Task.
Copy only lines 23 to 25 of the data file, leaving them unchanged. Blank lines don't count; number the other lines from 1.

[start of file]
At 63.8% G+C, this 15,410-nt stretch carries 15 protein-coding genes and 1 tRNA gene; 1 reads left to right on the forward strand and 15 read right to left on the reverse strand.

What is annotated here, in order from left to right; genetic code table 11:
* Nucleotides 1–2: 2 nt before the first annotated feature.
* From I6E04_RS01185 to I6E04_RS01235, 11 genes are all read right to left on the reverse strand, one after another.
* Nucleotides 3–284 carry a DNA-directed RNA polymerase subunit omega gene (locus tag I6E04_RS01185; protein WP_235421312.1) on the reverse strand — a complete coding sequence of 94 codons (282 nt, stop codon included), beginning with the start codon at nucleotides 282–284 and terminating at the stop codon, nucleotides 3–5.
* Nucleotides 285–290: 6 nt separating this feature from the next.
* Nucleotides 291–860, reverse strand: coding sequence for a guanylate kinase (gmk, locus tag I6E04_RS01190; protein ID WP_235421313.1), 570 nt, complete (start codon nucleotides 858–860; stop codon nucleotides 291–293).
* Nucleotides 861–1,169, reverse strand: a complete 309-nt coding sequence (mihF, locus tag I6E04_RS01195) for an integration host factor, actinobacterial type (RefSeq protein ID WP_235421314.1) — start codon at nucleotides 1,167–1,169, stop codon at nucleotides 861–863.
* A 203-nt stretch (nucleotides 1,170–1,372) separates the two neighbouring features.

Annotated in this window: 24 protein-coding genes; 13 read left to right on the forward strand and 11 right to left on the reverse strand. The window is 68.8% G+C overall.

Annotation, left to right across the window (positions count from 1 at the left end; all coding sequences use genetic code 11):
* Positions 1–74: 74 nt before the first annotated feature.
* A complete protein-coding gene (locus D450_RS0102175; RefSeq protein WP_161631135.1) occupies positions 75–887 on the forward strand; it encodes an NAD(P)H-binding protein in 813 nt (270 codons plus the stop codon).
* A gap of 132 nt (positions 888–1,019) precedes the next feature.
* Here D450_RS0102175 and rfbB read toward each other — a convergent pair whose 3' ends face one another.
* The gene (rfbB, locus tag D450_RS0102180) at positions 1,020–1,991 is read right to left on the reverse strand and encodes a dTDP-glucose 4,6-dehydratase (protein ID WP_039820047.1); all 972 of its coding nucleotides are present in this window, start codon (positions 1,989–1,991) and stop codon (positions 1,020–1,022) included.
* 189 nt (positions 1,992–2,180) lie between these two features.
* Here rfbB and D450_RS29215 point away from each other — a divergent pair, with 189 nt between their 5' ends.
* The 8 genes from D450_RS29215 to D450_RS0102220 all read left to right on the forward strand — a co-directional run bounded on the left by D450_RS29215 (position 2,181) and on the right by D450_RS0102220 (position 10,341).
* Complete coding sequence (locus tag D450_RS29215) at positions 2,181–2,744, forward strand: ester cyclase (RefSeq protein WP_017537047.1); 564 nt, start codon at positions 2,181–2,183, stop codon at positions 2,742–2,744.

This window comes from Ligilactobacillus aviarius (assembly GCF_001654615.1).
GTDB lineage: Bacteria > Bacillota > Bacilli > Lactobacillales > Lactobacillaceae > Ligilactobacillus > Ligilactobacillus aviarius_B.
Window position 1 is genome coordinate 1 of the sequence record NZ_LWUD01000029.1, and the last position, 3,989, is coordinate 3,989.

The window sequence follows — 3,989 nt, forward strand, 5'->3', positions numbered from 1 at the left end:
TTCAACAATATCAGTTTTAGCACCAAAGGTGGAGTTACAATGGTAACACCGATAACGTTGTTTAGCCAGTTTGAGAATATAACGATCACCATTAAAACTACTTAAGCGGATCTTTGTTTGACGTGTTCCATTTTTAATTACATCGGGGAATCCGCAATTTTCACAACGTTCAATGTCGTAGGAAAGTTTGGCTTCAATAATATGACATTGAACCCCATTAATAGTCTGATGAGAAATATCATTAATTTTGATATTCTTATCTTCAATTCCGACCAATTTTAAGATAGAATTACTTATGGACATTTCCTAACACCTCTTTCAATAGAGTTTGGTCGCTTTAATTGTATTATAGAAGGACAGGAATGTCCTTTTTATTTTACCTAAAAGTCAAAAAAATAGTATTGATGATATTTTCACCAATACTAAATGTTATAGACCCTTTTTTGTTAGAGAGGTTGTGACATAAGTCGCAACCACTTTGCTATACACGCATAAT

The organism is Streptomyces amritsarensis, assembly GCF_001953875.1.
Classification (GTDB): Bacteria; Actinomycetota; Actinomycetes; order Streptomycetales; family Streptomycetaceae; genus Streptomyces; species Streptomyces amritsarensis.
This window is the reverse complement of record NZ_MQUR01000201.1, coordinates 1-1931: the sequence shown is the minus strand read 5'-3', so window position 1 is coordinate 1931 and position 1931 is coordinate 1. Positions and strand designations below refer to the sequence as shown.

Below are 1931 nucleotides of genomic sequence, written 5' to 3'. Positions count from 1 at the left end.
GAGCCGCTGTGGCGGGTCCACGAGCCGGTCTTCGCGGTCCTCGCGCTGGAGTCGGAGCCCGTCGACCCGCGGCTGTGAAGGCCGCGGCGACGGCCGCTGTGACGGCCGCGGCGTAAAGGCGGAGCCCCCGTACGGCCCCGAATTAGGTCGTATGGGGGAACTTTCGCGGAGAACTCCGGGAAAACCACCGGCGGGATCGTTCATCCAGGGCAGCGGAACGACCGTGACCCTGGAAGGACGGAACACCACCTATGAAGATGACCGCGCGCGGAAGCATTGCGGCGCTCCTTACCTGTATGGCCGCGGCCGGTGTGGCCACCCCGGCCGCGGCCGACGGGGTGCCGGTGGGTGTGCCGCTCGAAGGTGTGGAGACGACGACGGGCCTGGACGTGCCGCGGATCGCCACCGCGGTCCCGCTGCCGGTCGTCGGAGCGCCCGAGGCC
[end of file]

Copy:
Window position 1 is genome coordinate 1 of the sequence record NZ_LWUD01000029.1, and the last position, 3,989, is coordinate 3,989.

The window sequence follows — 3,989 nt, forward strand, 5'->3', positions numbered from 1 at the left end:
TTCAACAATATCAGTTTTAGCACCAAAGGTGGAGTTACAATGGTAACACCGATAACGTTGTTTAGCCAGTTTGAGAATATAACGATCACCATTAAAACTACTTAAGCGGATCTTTGTTTGACGTGTTCCATTTTTAATTACATCGGGGAATCCGCAATTTTCACAACGTTCAATGTCGTAGGAAAGTTTGGCTTCAATAATATGACATTGAACCCCATTAATAGTCTGATGAGAAATATCATTAATTTTGATATTCTTATCTTCAATTCCGACCAATTTTAAGATAGAATTACTTATGGACATTTCCTAACACCTCTTTCAATAGAGTTTGGTCGCTTTAATTGTATTATAGAAGGACAGGAATGTCCTTTTTATTTTACCTAAAAGTCAAAAAAATAGTATTGATGATATTTTCACCAATACTAAATGTTATAGACCCTTTTTTGTTAGAGAGGTTGTGACATAAGTCGCAACCACTTTGCTATACACGCATAAT